'A legal limited monarchy': Scottish constitutionalism in the union of crowns, 1603-1707

Bowie, K. (2015) 'A legal limited monarchy': Scottish constitutionalism in the union of crowns, 1603-1707. Journal of Scottish Historical Studies, 35(2), pp. 131-154. (doi: 10.3366/jshs.2015.0152)

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After the formation of the British composite monarchy in 1603, a distinctive pattern of Scottish constitutionalism emerged in which a desire to maintain the Scottish realm and church encouraged an emphasis on the limitation of the monarch by fundamental law, guaranteed by oaths. The Covenanters attempted to use the National Covenant and the 1651 coronation to force the king to maintain the Presbyterian church as defined by law. Restoration royalists emphasised the untrammelled power of the king, but in the Revolution of 1688-89, the Claim of Right was presented with the oath of accession as a set of conditions designed to re-establish the Scottish realm as a ‘legal limited monarchy’ with a Presbyterian church. Reforms in 1640-41, 1689-90 and 1703-4 placed statutory constraints on the royal prerogative. The making of the union relied on a reassertion of monarchical sovereignty, though Presbyterian unionists ensured that the new British monarch would be required to swear to uphold the church as established by law.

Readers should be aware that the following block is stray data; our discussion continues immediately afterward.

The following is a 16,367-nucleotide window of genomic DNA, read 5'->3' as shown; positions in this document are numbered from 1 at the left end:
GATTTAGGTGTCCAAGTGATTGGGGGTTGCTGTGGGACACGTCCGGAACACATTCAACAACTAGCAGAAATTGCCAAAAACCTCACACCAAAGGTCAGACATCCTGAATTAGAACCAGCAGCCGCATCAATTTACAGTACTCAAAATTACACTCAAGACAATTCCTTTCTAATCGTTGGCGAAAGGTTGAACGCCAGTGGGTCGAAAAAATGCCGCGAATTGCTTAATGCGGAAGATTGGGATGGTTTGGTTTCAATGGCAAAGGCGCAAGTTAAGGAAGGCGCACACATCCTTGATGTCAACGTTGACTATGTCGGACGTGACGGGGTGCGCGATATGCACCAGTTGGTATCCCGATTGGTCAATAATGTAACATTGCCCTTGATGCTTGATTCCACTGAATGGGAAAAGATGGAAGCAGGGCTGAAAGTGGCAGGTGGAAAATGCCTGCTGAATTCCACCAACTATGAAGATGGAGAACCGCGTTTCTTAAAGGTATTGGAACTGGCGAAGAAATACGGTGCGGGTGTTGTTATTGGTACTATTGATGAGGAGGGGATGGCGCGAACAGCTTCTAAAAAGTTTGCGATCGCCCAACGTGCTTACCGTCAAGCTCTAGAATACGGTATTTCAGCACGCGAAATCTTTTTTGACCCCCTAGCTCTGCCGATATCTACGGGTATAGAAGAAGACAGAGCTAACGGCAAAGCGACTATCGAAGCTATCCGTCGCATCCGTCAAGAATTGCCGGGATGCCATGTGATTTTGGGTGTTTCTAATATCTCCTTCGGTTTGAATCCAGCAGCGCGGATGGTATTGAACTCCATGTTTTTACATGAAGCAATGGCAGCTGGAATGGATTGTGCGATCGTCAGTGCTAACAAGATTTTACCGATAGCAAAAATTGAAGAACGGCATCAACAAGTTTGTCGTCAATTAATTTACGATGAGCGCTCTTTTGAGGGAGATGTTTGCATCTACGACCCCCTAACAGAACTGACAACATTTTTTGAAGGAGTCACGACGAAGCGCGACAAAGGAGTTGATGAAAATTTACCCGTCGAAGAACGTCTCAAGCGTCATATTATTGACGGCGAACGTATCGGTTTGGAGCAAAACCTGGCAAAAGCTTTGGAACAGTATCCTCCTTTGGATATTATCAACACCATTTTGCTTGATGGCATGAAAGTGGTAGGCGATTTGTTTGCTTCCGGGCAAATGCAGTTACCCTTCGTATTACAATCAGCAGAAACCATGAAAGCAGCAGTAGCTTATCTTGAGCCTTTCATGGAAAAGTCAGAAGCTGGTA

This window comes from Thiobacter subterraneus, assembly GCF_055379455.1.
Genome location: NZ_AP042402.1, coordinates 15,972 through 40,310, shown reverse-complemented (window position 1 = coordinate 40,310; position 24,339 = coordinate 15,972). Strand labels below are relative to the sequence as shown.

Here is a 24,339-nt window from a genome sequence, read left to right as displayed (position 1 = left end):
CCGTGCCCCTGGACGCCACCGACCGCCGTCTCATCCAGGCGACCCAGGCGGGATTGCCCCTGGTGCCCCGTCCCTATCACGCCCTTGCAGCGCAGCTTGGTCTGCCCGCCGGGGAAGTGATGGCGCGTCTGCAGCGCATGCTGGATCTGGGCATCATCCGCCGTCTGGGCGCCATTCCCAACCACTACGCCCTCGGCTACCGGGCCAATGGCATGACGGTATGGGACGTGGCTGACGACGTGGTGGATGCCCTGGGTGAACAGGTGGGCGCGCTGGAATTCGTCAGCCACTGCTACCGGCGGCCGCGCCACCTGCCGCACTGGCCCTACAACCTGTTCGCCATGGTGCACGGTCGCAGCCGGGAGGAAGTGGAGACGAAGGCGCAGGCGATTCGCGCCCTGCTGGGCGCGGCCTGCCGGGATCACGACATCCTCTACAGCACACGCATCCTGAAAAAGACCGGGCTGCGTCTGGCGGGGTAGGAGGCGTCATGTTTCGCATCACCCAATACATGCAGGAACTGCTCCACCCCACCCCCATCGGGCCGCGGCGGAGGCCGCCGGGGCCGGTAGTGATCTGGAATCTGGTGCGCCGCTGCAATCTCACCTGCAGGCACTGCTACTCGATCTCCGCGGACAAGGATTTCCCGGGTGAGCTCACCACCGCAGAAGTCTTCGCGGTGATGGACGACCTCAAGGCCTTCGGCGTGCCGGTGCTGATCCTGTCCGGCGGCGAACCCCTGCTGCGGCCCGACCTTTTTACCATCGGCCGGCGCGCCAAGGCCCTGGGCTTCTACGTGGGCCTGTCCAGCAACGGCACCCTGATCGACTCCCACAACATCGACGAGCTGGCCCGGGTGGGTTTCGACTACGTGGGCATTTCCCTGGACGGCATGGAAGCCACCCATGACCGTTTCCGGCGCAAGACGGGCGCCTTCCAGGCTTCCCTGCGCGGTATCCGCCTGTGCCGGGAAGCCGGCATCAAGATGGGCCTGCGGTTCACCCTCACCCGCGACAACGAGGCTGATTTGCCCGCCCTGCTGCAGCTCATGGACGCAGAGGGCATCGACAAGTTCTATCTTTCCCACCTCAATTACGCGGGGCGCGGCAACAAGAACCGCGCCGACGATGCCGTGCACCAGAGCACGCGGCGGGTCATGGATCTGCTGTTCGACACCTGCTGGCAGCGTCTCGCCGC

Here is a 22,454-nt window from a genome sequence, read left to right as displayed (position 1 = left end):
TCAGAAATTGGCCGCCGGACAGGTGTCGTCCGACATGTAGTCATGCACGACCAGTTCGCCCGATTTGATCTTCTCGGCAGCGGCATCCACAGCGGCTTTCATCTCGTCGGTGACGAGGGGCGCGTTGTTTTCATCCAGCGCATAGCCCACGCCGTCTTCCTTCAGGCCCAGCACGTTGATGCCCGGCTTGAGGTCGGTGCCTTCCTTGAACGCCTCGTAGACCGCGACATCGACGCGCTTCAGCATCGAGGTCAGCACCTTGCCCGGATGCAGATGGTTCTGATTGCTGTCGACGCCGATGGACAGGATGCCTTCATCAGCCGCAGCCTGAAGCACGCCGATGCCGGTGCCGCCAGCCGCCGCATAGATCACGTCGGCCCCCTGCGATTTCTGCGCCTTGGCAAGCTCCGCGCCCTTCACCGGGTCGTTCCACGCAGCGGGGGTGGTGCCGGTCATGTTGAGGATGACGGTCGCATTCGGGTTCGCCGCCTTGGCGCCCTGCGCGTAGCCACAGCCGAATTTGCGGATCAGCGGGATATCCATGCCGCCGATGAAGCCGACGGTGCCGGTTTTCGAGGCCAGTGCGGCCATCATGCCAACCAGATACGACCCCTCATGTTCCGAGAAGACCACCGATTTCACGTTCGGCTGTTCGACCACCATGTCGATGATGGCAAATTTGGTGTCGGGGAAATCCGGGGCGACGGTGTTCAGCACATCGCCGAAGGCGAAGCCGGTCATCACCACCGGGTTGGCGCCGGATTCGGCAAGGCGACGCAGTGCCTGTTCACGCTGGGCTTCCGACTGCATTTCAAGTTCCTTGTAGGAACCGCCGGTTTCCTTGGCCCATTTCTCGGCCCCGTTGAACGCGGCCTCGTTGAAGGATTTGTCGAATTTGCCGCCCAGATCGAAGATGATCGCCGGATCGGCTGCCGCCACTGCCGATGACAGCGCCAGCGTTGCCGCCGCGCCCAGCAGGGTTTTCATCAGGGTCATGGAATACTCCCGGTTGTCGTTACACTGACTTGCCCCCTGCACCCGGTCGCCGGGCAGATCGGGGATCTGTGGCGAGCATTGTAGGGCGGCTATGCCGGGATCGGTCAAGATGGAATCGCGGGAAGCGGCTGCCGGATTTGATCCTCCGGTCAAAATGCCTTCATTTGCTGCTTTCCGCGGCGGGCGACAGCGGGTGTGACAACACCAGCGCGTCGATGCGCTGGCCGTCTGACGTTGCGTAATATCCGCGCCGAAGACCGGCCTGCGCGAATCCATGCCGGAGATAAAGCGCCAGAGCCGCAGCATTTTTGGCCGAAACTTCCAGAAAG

Item Type:Articles
Keywords:Constitutionalism Union of Crowns Union of 1707 National Covenant Revolution of 1688-89 Coronation
Glasgow Author(s) Enlighten ID:Bowie, Professor Karin
Authors: Bowie, K.
Subjects:D History General and Old World > DA Great Britain
College/School:College of Arts > School of Humanities > History
Journal Name:Journal of Scottish Historical Studies
Publisher:Edinburgh University Press
ISSN (Online):1755-1749

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